In 1998 this place welcomed nearly four million visitors, outnumbering any other National Park in Spain. And it’s easy to see why. Shooting into the sky at an enormous 12,402 feet, Mount Teide in Las Canadas National Park is Tenerife's most famous landmark and the highest mountain in Spain. You’ll pass through the lush Esperanza forest, too, with its cool eucalyptus glades. The landscape starts to change the further you go, ending up with the well known volcanic surface.
This one certainly lives up to its name. In fact, the scenery is so striking, you might well be living life through a lens for this half-day trip. Your tour starts with a coach ride through the Orotava Valley – Mother Nature definitely got all green-fingered for this one - and a stop at the Humboldt viewpoint. From here you’ve got an almost birds-eye view of the landscape. From vineyards to banana plantations, this place is bursting with colour. Next up, it’s on to somewhere a little more manmade but equally Kodak-worthy – Puerto de la Cruz, Tenerife’s top tourist hub. You’ll take a drive past all the must-sees – the famous meeting place of Plaza del Charco, or Puddle Square to use its other name, the pretty fishing harbour and, finally, Playa Jardin – the locals’ favourite volcanic beach. Lastly, you’ll follow the narrow coastal roads to the San Pedro viewpoint and wind the tour up the way it began – with a show-stopping vista of the island, but this time it plunges right down to the coast.
Fancy a day doing your own thing in Tenerife’s most happening resort? Then join us for a drive to the island’s party capital, Playa de las Americas. After hopping on the coach straight from the pier, you’ll travel south in air-conditioned comfort. We’ll supply the map and the rest is up to you. Jump on a jet ski or just catch some rays on the black volcanic sand. You’re in the sunniest and driest part of the island, after all. Later, hit the shops, then head to a restaurant for a taste of the local papas arrugadas. This potato dish is served with a sauce known as a mojo, and every family and restaurant on the island has their own secret recipe. Whether you’re feeling energetic or want to take it easy, this place has it all – you just need to figure out where to start.
The ultimate off road experience - Climb into your dune buggy for the ride of your life. Follow your experienced guide along the roads up into the mountains of La Palma, zooming past beautiful scenery with the wind in your face… then it's time to go off road! Blast along mountain paths and through dense jungle roads, deeper into the La Palma countryside, no other vehicle can go where you go. Stop for some stunning views of the Island before racing off again.
Mother Nature had a field day when she created La Palma and here’s your chance to see some of the best bits. Driving through gorgeous countryside you’ll come to the little church of the Santuario Virgen de Las Nieves, the patron saint of La Palma. There’s time to take photos before making your way to the star of the show - La Caldera de Taburiente National Park. This enormous National Park is actually a volcanic crater, the biggest in the world in fact. The rugged walls effectively form a natural fortress – so much so the Benahoares sought refuge here when the Spanish invaded in the 15th-century. Inside the crater bowl you’ll find sweeping woodlands and dense pine forests. Make a photo-stop at Mirador de La Concepcion, which offers up spectacular views over Santa Cruz de La Palma. Then carry on to Mirador de La Cumbrecita, a viewpoint at the southern part of the park that’s an incredible 1250 metres above sea level. Cameras at the ready!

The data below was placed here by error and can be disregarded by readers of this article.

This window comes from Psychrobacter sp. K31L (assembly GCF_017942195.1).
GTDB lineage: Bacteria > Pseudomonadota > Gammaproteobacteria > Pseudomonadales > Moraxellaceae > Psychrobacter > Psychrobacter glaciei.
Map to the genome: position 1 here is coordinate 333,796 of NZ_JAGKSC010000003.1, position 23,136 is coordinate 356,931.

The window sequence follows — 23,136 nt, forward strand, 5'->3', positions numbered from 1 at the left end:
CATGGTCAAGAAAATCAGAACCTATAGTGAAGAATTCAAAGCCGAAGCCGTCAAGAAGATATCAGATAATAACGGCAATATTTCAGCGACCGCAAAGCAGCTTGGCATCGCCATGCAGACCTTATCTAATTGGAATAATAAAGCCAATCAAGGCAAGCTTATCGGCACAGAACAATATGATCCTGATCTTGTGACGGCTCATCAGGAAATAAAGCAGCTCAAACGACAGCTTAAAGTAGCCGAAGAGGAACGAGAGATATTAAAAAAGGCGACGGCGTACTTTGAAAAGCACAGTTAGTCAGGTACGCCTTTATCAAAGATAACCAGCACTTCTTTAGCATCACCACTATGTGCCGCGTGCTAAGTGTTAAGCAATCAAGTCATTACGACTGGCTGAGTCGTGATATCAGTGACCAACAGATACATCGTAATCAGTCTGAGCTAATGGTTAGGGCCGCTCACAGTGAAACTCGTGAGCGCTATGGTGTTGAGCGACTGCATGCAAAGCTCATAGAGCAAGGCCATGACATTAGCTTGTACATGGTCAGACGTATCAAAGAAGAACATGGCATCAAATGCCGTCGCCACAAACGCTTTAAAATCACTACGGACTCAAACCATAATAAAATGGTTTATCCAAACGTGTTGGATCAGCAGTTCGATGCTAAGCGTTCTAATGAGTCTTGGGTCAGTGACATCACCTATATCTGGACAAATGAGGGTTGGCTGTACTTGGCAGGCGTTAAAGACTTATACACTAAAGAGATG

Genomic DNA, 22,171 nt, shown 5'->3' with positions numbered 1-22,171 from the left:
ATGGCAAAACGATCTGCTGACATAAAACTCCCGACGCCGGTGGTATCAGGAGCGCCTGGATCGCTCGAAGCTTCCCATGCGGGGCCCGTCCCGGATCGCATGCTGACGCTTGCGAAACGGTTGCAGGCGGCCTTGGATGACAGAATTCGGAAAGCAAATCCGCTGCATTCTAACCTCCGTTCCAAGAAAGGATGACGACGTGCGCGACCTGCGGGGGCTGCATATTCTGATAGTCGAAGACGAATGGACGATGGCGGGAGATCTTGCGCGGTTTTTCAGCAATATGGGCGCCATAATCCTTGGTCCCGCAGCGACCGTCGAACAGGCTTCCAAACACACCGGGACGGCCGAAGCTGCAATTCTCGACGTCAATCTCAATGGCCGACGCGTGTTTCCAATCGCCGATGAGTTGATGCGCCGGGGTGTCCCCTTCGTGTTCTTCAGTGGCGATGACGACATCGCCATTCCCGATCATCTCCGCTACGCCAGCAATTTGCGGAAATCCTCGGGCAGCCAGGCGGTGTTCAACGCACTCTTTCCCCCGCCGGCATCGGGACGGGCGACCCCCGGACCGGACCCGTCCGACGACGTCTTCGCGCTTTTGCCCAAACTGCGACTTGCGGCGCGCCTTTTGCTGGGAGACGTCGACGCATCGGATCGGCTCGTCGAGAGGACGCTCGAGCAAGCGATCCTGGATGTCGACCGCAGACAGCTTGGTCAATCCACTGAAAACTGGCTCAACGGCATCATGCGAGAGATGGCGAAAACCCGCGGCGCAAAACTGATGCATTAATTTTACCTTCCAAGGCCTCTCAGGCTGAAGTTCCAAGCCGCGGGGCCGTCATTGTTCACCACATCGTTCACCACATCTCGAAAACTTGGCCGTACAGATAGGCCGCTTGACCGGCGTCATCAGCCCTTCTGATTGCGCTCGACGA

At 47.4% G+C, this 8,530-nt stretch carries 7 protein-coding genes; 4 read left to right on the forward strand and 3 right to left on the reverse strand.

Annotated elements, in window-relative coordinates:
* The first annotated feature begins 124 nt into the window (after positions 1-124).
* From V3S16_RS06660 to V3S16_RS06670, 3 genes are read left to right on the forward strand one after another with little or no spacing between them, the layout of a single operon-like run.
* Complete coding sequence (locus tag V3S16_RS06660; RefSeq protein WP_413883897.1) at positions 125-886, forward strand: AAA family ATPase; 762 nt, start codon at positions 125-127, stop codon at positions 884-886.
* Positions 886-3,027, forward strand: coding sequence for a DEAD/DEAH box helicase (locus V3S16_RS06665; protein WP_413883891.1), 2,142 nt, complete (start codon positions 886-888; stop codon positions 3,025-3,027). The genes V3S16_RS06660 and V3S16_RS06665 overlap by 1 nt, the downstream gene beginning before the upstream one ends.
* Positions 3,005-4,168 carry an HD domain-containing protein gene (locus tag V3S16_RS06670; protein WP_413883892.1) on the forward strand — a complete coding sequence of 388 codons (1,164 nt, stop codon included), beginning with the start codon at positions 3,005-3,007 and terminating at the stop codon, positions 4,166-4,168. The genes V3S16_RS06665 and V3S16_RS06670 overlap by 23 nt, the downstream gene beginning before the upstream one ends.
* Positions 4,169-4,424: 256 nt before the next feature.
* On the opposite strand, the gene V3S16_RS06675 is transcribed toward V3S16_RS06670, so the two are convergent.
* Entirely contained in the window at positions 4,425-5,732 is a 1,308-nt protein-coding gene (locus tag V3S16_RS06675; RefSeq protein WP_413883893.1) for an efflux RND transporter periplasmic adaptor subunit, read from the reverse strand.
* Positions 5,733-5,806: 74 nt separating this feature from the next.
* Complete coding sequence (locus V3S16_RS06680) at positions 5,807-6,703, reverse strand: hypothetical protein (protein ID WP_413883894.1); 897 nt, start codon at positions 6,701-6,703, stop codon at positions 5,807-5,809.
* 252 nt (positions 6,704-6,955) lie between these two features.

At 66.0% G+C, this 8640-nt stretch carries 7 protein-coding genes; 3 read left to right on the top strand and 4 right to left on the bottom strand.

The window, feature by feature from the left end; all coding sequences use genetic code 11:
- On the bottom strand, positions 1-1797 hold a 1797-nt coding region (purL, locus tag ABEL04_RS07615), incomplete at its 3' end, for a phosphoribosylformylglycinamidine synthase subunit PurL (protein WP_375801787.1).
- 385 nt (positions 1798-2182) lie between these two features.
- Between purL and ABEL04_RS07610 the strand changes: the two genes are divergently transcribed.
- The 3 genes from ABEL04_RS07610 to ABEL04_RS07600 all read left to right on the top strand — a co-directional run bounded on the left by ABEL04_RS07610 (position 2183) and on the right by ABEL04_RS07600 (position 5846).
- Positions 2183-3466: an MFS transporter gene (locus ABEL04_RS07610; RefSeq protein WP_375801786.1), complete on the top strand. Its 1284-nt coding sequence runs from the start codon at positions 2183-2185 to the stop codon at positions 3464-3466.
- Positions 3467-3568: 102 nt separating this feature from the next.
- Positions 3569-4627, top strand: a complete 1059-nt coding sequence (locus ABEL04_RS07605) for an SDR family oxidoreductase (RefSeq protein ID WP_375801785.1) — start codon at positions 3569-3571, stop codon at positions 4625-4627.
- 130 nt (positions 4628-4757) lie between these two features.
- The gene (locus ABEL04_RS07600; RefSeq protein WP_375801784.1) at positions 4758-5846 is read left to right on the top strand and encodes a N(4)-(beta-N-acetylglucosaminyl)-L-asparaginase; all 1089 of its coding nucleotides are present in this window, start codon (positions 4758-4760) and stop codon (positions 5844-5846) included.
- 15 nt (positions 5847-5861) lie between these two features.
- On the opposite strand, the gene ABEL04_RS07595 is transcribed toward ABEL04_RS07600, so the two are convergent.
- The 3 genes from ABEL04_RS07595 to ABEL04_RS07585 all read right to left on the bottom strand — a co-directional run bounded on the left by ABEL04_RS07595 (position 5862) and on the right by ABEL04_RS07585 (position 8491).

La Palma may be small but it certainly packs a punch in the natural wonder stakes. Take La Caldera de Taburiente, for example. This enormous National Park at the heart of the island is actually a volcanic crater – the biggest in the world in fact. On this trip, you’ll drive through the lush southeast of the island, headed for the town and volcanoes of Fuencaliente. Along the way, stop at the little village of Las Manchas to see the square inspired by Spanish design king, Gaudi. Then, once you get to Fuencaliente, visit the San Antonio crater. Enjoy breathtaking views down into a valley and then peer down into the depths of the Teneguia volcano, which last erupted in 1971. After that, check out the Visitors’ Centre to find out how the Canaries were formed. Your day of discovery continues with a trip to a wine cellar, where you can try a few of the local tipples. Last but not least, you’ll make one last stop, in Mazo. Take a look at the pottery centre of El Molino, housed in an old windmill, before heading back to ship.